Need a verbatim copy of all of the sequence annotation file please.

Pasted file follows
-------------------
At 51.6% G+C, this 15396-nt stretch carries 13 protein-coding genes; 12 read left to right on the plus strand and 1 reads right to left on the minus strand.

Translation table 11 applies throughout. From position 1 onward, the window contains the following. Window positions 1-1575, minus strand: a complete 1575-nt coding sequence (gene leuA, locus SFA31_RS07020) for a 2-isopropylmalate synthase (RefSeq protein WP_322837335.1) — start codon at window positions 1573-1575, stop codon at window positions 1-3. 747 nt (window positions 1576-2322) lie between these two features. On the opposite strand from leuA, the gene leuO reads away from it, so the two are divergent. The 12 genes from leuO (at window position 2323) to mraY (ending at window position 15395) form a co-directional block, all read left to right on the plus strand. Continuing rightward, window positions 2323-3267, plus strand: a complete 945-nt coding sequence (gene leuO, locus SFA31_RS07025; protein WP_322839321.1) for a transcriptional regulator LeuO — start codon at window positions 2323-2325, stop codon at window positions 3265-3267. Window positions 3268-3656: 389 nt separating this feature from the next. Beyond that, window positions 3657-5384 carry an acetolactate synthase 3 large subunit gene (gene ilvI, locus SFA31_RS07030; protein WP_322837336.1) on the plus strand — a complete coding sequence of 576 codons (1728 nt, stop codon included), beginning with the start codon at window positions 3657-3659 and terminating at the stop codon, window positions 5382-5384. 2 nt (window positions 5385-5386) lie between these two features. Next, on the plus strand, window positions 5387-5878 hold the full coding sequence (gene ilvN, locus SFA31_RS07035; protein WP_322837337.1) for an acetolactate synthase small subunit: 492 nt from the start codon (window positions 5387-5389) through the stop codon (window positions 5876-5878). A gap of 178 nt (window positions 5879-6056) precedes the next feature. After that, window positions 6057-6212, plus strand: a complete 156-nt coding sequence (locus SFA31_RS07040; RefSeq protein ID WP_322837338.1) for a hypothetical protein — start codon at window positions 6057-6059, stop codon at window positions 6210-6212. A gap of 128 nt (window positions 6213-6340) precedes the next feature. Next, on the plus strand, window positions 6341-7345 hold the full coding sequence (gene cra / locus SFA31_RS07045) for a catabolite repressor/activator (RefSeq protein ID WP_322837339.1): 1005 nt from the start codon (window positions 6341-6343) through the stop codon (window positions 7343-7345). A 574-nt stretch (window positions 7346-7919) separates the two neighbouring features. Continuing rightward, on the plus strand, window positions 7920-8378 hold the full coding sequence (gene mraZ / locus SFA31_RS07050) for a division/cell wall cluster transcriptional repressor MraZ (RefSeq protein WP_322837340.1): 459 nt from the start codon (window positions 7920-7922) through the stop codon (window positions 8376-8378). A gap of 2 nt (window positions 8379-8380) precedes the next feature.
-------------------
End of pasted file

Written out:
At 51.6% G+C, this 15396-nt stretch carries 13 protein-coding genes; 12 read left to right on the plus strand and 1 reads right to left on the minus strand.

Translation table 11 applies throughout. From position 1 onward, the window contains the following. Window positions 1-1575, minus strand: a complete 1575-nt coding sequence (gene leuA, locus SFA31_RS07020) for a 2-isopropylmalate synthase (RefSeq protein WP_322837335.1) — start codon at window positions 1573-1575, stop codon at window positions 1-3. 747 nt (window positions 1576-2322) lie between these two features. On the opposite strand from leuA, the gene leuO reads away from it, so the two are divergent. The 12 genes from leuO (at window position 2323) to mraY (ending at window position 15395) form a co-directional block, all read left to right on the plus strand. Continuing rightward, window positions 2323-3267, plus strand: a complete 945-nt coding sequence (gene leuO, locus SFA31_RS07025; protein WP_322839321.1) for a transcriptional regulator LeuO — start codon at window positions 2323-2325, stop codon at window positions 3265-3267. Window positions 3268-3656: 389 nt separating this feature from the next. Beyond that, window positions 3657-5384 carry an acetolactate synthase 3 large subunit gene (gene ilvI, locus SFA31_RS07030; protein WP_322837336.1) on the plus strand — a complete coding sequence of 576 codons (1728 nt, stop codon included), beginning with the start codon at window positions 3657-3659 and terminating at the stop codon, window positions 5382-5384. 2 nt (window positions 5385-5386) lie between these two features. Next, on the plus strand, window positions 5387-5878 hold the full coding sequence (gene ilvN, locus SFA31_RS07035; protein WP_322837337.1) for an acetolactate synthase small subunit: 492 nt from the start codon (window positions 5387-5389) through the stop codon (window positions 5876-5878). A gap of 178 nt (window positions 5879-6056) precedes the next feature. After that, window positions 6057-6212, plus strand: a complete 156-nt coding sequence (locus SFA31_RS07040; RefSeq protein ID WP_322837338.1) for a hypothetical protein — start codon at window positions 6057-6059, stop codon at window positions 6210-6212. A gap of 128 nt (window positions 6213-6340) precedes the next feature. Next, on the plus strand, window positions 6341-7345 hold the full coding sequence (gene cra / locus SFA31_RS07045) for a catabolite repressor/activator (RefSeq protein ID WP_322837339.1): 1005 nt from the start codon (window positions 6341-6343) through the stop codon (window positions 7343-7345). A 574-nt stretch (window positions 7346-7919) separates the two neighbouring features. Continuing rightward, on the plus strand, window positions 7920-8378 hold the full coding sequence (gene mraZ / locus SFA31_RS07050) for a division/cell wall cluster transcriptional repressor MraZ (RefSeq protein WP_322837340.1): 459 nt from the start codon (window positions 7920-7922) through the stop codon (window positions 8376-8378). A gap of 2 nt (window positions 8379-8380) precedes the next feature.